Photo: Cancer Council Victoria's 13 11 20 cancer nurses, December 2019
For more than 30 years, Cancer Council Victoria has provided information and support to cancer patients, as well as friends, family and anyone affected by cancer.
Today on 13/11/20 (also our phone number), we’re stopping to acknowledge and celebrate the amazing work that our nurses do – to thank them for their empathy, dedication, care and compassion.
Thank you for being there
Well-deserved messages of support from Martin Foley, Minister for Health and Ambulance Services, Professor Grant McArthur, Executive Director, VCCC, Todd Harper, CEO, Cancer Council Victoria and Peter MacCallum Cancer Centre's David Speakman, Chief Medical Officer and Jac Mathieson, Chief Nursing Officer.
Click image to play video.
They assured me I wasn't alone
"Through no fault of my family or friends, I felt so isolated. I felt so alone. I had a cry to myself and tried to think positively. I remembered that when my Granny had been sick, the hospital gave us the details for Cancer Council’s phone line – 13 11 20.
"I went outside and called them. I don’t remember what I said, but I remember crying. A lot. I remember babbling about being scared and not knowing what was going to happen.
"I don’t really remember what that poor person on the other end of the phone said to me, but it calmed me down.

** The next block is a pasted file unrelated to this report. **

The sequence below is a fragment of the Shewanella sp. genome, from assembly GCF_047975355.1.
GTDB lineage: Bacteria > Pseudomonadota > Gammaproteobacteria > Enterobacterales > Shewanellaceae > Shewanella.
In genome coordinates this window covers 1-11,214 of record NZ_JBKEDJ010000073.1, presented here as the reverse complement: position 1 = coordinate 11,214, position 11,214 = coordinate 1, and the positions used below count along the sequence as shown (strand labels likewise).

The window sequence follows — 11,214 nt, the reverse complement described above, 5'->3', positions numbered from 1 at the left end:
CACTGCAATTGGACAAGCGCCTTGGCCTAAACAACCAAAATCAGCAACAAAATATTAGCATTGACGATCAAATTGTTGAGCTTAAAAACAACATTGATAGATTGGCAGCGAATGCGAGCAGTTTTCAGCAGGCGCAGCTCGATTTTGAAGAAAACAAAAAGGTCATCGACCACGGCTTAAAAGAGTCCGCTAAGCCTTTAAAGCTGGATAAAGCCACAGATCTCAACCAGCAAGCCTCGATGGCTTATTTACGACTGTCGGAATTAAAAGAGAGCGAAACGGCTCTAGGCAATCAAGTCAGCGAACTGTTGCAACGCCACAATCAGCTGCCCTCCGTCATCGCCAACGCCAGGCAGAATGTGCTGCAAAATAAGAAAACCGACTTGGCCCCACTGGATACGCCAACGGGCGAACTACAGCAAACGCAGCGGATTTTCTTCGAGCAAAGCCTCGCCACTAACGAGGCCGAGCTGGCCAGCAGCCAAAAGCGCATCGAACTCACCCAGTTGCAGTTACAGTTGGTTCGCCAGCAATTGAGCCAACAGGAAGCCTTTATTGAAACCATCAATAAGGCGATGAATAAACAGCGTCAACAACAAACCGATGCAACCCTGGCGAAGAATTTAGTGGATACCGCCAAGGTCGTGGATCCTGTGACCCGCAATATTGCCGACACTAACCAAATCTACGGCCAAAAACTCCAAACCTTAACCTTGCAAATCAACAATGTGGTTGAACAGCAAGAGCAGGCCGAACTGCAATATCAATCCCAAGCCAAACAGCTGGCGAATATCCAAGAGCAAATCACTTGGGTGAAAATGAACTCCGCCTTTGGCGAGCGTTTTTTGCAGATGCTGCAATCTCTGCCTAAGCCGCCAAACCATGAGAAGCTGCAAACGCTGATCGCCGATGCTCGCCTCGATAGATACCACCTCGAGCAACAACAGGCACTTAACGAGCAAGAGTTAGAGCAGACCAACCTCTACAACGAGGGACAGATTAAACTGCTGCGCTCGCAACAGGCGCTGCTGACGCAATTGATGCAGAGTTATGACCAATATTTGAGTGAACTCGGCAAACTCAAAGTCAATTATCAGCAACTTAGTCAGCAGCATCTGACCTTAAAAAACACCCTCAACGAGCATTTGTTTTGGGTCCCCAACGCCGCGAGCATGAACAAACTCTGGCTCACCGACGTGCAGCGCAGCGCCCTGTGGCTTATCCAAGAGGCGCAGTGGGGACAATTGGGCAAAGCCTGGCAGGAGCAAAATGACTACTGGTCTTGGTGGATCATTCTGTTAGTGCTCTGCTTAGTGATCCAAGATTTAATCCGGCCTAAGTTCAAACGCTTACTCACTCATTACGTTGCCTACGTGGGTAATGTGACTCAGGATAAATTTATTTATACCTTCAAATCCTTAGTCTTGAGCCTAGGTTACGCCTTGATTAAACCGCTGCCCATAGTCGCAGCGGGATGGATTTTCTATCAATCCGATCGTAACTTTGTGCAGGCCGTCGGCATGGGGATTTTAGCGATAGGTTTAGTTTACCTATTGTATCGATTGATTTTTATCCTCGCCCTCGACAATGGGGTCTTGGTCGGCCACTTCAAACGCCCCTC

"They reassured me that I wasn’t alone in all this and that I was supported by the best doctors, with the best research and the best medical teams.
"I think the most calming thing of all was having that support there just to unload on. I hadn’t wanted to let my guard down at home, my daughter was scared enough and seeing me loose it wasn’t going to help her. My partner was fantastic, but he was scared too, and we were both so busy trying to be strong for each other and for my daughter that we didn’t let our fear have a voice.
"When I finally gave it a voice, to the nurses at Cancer Council Victoria, it was like an enormous weight had been lifted off my shoulders and I could breathe.” Jo-Anne, cancer survivor.
Photo: 45-year-old mother Jo-Anne was diagnosed with a very rare cancer. Treatment involved a 10-hour surgery to remove the tumours from her right sinus cavity.
Photo: Doreen Akkerman, Director Cancer Information and Support Services, 1990-2010 (right)
Cancer Council Victoria has a proud history of supporting people affected by cancer. We were the first in Australia to set up a formal cancer information service in 1984. Over the next three years, enquiries increased to 120 per day – demonstrating a clear need.
In 1990, Doreen Akkerman AM, was appointed to expand the service, having set up similar ones in Singapore and Canada.
The new service was staffed by nurses and nurse counsellors, backed by an advisory panel comprising volunteer oncologists and surgeons and a database providing details of services and agencies. By 1991, nurses were responding to 30,000 calls from Victorians affected by cancer.
Thanks to generous grants, by 1994, ‘Can-Help’ (short for Cancer Helpline) was permanently established.
Doreen Akkerman AM, as Director of Cancer Information and Support Services (CISS), dedicated 20 years in support of Victorians and retired in 2010.